First and foremost, Bamberger, who was a prominent rabbi, presents the seldom heard Jewish perspective on the topic.  The Devil really had more explanatory value for Christians than for Jews, and it is no surprise that he appears rather abruptly in the New Testament.  There are, of course, plenty of antecedents for him both in the Hebrew Bible and in Jewish apocrypha and pseudepigrapha, but the idea, and character, grabbed his main hoof-hold in Christianity.  This dualism has periodically been a source of embarrassment, but in general it has served the Christian narrative well.  We seldom see the Jewish outlook on it.

A second noteworthy feature of this book is its wide survey of these ideas in both what is now termed Second Temple Judaism and that of Late Antiquity.  The fallen angels seem to be there in the Good Book, but close reading of the texts suggests other meanings.  Judaism has never felt the compulsion that many Christians feel toward having the one, correct outlook.  Spend a little time with the Talmud and see how dialogical the search for the truth can be.  With no Pope or supreme human authority to declare the rightness of one outlook, the search must remain a process of discussion rather than an ex cathedra pronouncement.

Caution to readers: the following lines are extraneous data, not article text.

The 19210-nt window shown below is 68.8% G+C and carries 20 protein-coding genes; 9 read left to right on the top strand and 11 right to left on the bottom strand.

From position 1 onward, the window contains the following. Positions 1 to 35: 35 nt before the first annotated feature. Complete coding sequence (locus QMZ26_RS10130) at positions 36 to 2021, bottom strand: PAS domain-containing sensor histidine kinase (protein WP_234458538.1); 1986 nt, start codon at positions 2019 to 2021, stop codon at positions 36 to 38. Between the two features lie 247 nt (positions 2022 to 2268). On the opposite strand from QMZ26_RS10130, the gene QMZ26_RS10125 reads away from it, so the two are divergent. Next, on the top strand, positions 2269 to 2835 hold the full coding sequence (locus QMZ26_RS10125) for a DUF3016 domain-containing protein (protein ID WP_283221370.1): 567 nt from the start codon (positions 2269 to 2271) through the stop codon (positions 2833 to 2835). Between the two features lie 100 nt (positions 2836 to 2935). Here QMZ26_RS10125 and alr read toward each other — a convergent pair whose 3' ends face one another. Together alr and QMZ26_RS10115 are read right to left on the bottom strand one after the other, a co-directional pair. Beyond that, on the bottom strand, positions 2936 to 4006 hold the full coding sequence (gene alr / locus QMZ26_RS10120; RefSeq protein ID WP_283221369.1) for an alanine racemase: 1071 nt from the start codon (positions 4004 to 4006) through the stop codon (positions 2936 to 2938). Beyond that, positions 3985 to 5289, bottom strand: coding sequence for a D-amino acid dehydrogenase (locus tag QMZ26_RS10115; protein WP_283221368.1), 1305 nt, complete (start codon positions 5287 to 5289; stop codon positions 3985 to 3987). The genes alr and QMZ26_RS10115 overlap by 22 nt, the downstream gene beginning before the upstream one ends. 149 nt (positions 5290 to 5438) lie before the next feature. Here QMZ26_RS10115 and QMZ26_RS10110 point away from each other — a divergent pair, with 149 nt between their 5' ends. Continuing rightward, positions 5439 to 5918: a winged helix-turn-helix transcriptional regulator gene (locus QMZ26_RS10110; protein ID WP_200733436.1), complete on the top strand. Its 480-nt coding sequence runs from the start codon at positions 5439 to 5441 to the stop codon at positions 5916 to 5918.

A third, and for now final, observation is the sheer number of characters that pick up the baton of evil in both early Judaism and Christianity.  Even Islam.  A bewildering number of names for lead fallen angels and other demonically sourced characters populate these pages.  Since Judaism tended not to buy the fallen angel narrative, other sources for demons were considered.  Few doubted that they existed in the early days, but whence exactly they came was an open question.  Bamberger explores the options here and, beyond his book many others also exist.  That evil exists in the world seems patently obvious.  Religions of all stripes ask what’s to be done about it.  Some delve into its origin myths.  In the end, however, it is how we choose to respond that matters most. 

If It Itches

The problem, or rather a problem, of growing up Fundamentalist is taking things literally.  I suppose we’re all born naive realists, learning only later that things aren’t what they seem.  One of the dynamics of finding something new to say about demons involves an unconventional method of research.  Richard Beck’s Reviving Old Scratch: Demons and the Devil for Doubters and the Disenchanted is a case in point.  Being part of a series called “Theology for the People,” this book is not an exploration of literal demons or the Devil.  Well, it kinda is and kinda isn’t.  It is an engaging and often insightful treatment of the question of evil and what to do about it.  Evil is a question, but most of us, at least pre-Trump, could recognize it when we saw it.